Archive for May, 2018

OECD says Switzerland must do more to tackle bribery and protect whistleblowers

Wednesday, May 30th, 2018

Switzerland must urgently do more to protect whistleblowers and stop money laundering and bribery.

After a year-long investigation, the Organisation for Economic Co-operation Development (OECD) said that companies, lawyers and trustees operating in Switzerland must face tougher penalties for perpetrating or facilitating bribery taking place abroad.

The OECD said Switzerland “presents a specific risk of corruption” because of a large number of public international organisations and an outsized financial sector providing services for overseas clients. Despite hosting international industries which have significant potential for corruption, such as commodities trading, Switzerland has no legal framework to protect whistleblowers.

The organisation also found out that not a single case of foreign bribery has been brought to local Swiss law enforcement agencies in any of its cantons by a whistleblower. Internationally, company insiders who alert authorities to wrongdoing are seen as vital in the battle against corruption. They have been instrumental in a number of recent high-profile data leaks that have shone a light into the sometimes shady world of offshore finance.

Long famed for its secretive banks and as a hub for clandestine financial activity, Switzerland has been attempting to clear up its image in recent years after a string of scandals, but the latest report found an “almost universal mistrust” of whistleblowers in the country, stemming from “extremely entrenched opinions on this matter that point to strong, deep-rooted cultural resistance to people who support suspicions of wrongdoing”.

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UK to crackdown on century-old loophole being used for money laundering

Thursday, May 10th, 2018

According to the government of the United Kingdom, Scottish Limited Partnerships (SLPs) are being exploited by overseas criminal gangs. Initially, SLPs were introduced in 1907 to help Scottish farmers.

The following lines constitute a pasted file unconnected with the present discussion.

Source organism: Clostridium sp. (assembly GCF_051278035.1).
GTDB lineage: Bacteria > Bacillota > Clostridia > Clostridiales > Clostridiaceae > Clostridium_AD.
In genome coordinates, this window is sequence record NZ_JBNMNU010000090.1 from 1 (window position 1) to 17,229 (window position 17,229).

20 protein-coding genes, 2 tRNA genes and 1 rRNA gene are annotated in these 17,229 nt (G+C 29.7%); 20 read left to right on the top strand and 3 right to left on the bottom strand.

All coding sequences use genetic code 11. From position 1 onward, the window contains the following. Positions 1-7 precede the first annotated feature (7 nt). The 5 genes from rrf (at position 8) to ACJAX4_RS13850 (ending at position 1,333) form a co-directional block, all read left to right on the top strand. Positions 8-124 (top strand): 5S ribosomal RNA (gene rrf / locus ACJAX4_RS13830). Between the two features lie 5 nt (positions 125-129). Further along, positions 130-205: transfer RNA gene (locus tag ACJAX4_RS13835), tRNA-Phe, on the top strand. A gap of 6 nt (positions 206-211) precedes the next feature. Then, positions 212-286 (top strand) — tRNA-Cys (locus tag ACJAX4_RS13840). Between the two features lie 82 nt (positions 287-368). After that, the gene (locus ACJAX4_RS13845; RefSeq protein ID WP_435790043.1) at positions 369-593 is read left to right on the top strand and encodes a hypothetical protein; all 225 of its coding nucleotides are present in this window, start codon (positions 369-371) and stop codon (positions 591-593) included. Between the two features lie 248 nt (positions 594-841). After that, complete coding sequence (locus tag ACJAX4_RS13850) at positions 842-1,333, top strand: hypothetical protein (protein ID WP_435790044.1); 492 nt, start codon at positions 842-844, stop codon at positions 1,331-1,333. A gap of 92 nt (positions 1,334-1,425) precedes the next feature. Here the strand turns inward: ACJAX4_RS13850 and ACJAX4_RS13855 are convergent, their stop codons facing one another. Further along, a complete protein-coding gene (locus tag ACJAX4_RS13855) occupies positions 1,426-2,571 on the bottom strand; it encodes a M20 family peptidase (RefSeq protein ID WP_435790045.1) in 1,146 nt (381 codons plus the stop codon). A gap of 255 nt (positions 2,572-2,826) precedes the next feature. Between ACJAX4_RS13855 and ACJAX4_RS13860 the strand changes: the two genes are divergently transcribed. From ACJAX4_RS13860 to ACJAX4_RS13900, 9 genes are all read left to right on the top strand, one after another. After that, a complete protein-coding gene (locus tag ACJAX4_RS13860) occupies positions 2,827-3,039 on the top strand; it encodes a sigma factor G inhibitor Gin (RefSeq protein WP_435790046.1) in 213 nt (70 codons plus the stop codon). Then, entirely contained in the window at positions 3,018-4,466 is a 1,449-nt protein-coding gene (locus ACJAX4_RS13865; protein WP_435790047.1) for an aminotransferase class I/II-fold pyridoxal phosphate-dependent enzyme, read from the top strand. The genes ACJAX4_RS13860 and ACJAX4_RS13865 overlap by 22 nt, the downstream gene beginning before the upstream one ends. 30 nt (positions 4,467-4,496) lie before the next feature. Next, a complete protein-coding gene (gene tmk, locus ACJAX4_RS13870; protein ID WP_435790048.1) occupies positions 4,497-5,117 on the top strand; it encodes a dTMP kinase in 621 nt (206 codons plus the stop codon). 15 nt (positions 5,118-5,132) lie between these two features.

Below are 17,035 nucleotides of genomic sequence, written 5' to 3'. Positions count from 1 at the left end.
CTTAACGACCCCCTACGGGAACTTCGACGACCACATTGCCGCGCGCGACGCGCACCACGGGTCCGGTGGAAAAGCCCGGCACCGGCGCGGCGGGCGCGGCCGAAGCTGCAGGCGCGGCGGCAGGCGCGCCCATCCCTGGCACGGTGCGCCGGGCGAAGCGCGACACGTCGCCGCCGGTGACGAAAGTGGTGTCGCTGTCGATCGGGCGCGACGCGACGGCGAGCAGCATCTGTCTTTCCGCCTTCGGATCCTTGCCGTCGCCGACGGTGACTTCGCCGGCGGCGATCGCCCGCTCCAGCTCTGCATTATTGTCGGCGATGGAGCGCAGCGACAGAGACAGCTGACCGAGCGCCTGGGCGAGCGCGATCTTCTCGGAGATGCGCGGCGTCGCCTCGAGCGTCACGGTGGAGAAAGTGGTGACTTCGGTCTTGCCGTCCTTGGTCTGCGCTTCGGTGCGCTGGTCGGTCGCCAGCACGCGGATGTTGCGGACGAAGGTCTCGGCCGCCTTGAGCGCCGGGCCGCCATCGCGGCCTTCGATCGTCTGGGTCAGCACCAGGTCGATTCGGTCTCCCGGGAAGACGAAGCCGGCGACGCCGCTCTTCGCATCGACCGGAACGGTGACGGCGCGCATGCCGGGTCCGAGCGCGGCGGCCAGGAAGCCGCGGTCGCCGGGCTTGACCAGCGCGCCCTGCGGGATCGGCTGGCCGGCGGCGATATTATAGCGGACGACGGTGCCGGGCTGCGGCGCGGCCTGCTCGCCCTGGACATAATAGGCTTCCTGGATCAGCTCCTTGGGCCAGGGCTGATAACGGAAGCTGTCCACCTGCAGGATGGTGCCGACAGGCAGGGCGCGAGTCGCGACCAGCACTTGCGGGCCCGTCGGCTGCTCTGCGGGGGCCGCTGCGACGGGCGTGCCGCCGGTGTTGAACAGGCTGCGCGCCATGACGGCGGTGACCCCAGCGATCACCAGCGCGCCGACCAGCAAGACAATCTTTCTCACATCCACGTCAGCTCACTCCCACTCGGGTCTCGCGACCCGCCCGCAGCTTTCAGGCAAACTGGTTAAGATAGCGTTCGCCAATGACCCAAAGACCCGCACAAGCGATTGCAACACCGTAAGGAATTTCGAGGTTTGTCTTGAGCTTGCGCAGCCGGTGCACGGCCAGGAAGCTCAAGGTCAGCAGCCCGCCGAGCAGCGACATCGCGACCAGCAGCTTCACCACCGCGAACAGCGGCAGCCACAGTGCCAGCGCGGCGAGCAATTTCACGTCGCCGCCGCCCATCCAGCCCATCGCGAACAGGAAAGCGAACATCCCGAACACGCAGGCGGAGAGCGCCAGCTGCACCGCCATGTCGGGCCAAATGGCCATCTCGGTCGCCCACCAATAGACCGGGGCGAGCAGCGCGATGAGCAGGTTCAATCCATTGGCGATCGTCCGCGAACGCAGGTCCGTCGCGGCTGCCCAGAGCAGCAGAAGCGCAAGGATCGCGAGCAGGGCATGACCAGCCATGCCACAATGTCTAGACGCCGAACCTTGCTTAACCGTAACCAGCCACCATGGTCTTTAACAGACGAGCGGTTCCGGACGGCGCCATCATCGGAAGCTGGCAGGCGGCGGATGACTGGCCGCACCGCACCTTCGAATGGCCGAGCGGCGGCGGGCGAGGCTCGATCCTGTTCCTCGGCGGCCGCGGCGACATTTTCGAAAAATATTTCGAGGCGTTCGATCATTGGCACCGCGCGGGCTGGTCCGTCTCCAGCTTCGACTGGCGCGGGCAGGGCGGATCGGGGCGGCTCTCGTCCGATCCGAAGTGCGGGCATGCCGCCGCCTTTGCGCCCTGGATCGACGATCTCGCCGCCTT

The government research revealed that one laundering scheme used 100 different SLPs to shift USD 80bn in Russian money in just 4 years.

The proposals are the latest in ministers’ attempts to crack down on dirty money as part of a wide-ranging response to Russia in the wake of the Salisbury nerve agent attack.

The plans are aimed to ensure that SLPs are being used only by legitimate businesses, users will have to prove they have a genuine connection to the UK and are running a company or maintaining an address in Scotland. Under the current rules, anyone in the world is able to register an SLP. The proposed changes will mean that anyone setting up a limited partnership will have to pass anti-money laundering checks.

While many SLPs are owned by legitimate businesses, government research suggests others have been part of complex attempts to launder the proceeds of criminal activities.

UK to force offshore centres to make public the owners of companies

Friday, May 4th, 2018

The UK parliament made a decision to force its overseas territories to make public the owners of companies registered in their jurisdiction, if necessary through an order in council.

Most of British news organizations celebrated this as a victory for transparency campaigners and a major push against offshore secrecy, while the constitutional concerns expressed by the majority of overseas territories’ leaders about British MPs legislating the affairs of largely autonomous territories received very little attention.

The Guardian acknowledged that there may be legitimate reasons to use offshore jurisdictions. “But kleptocracy – egregious and globalized grand corruption – is enabled by anonymous companies, which strip the fingerprints off stolen money and, having done so, hide it under the cover of supposedly respectable corporations. Once all traces of the money’s origin have been removed, the thieves can spend it on New York property, European passports or western politicians, and they do it in vast quantities,” the Guardian said. Accordingto the article, “many of these companies came from the British Virgin Islands, Gibraltar, Anguilla and the other pink dots left on the map of the world, which is why Tuesday’s vote in parliament was so celebrated”.

Also, the Guardian connected Tuesday’s decision directly to the Panama and Paradise Papers.

British tabloid The Daily Mirror attacked one of the few politicians who spoke up on behalf of the overseas territories. It said that Conservative MP Geoffrey Cox “defended tax havens in Parliament after a GBP40,000 Cayman Islands payday” stating the “millionaire MP” had failed to mention in Tuesday’s House of Commons debate that he once represented former Cayman Islands Premier “McKeeva Bush in a corruption trial over his use of government credit cards in casinos.” IT is worth reminding that Mr. Bush was found not guilty in the trial.

News agency Bloomberg welcomed the United Kingdom’s move in a commentary stating it would “let the sunshine in on tax havens” but cautioned that the new transparency would have to be backed by enforcement. It said that corporate anonymity is what had made the British Overseas Territories a huge attraction for overseas money. Open registers “should sow seeds of panic in the offshore financial ecosystem, which has played a central role in recent money laundering and tax evasion scandals.”

The Financial Times analyzed why British Overseas Territories “fear” that the transparency push could “undermine their positions as leading offshore financial centers.”

The potential for legal action by Cayman and Bermuda against an order in council was discussed. However, Tory MP Mr. Mitchell said this was unlikely to be successful. He said that the jurisdictions have to do this by 2020.